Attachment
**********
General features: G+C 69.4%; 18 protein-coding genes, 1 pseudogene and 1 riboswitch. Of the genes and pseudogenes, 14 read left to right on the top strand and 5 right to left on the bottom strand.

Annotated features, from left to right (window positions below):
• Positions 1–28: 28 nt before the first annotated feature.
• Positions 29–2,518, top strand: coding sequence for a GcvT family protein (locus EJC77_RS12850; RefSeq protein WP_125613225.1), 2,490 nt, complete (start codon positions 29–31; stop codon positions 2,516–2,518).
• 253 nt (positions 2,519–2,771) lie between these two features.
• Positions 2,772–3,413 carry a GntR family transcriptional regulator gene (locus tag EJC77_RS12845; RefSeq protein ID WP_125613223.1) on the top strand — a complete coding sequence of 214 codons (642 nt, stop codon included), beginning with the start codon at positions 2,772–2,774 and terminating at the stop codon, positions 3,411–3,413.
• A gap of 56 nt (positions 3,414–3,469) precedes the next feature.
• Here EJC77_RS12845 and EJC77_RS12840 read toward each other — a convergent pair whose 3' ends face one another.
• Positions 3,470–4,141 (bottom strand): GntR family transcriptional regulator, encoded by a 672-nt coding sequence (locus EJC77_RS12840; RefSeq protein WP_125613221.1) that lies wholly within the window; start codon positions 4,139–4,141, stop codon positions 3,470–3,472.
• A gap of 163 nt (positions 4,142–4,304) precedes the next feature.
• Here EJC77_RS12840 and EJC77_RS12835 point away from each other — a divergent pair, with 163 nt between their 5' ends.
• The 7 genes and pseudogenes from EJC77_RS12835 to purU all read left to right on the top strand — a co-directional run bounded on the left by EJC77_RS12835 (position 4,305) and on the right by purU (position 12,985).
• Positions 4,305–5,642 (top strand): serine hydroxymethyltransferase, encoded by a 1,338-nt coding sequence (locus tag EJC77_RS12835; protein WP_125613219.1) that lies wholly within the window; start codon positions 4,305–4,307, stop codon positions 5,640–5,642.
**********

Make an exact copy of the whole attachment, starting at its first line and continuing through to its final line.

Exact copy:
General features: G+C 69.4%; 18 protein-coding genes, 1 pseudogene and 1 riboswitch. Of the genes and pseudogenes, 14 read left to right on the top strand and 5 right to left on the bottom strand.

Annotated features, from left to right (window positions below):
• Positions 1–28: 28 nt before the first annotated feature.
• Positions 29–2,518, top strand: coding sequence for a GcvT family protein (locus EJC77_RS12850; RefSeq protein WP_125613225.1), 2,490 nt, complete (start codon positions 29–31; stop codon positions 2,516–2,518).
• 253 nt (positions 2,519–2,771) lie between these two features.
• Positions 2,772–3,413 carry a GntR family transcriptional regulator gene (locus tag EJC77_RS12845; RefSeq protein ID WP_125613223.1) on the top strand — a complete coding sequence of 214 codons (642 nt, stop codon included), beginning with the start codon at positions 2,772–2,774 and terminating at the stop codon, positions 3,411–3,413.
• A gap of 56 nt (positions 3,414–3,469) precedes the next feature.
• Here EJC77_RS12845 and EJC77_RS12840 read toward each other — a convergent pair whose 3' ends face one another.
• Positions 3,470–4,141 (bottom strand): GntR family transcriptional regulator, encoded by a 672-nt coding sequence (locus EJC77_RS12840; RefSeq protein WP_125613221.1) that lies wholly within the window; start codon positions 4,139–4,141, stop codon positions 3,470–3,472.
• A gap of 163 nt (positions 4,142–4,304) precedes the next feature.
• Here EJC77_RS12840 and EJC77_RS12835 point away from each other — a divergent pair, with 163 nt between their 5' ends.
• The 7 genes and pseudogenes from EJC77_RS12835 to purU all read left to right on the top strand — a co-directional run bounded on the left by EJC77_RS12835 (position 4,305) and on the right by purU (position 12,985).
• Positions 4,305–5,642 (top strand): serine hydroxymethyltransferase, encoded by a 1,338-nt coding sequence (locus tag EJC77_RS12835; protein WP_125613219.1) that lies wholly within the window; start codon positions 4,305–4,307, stop codon positions 5,640–5,642.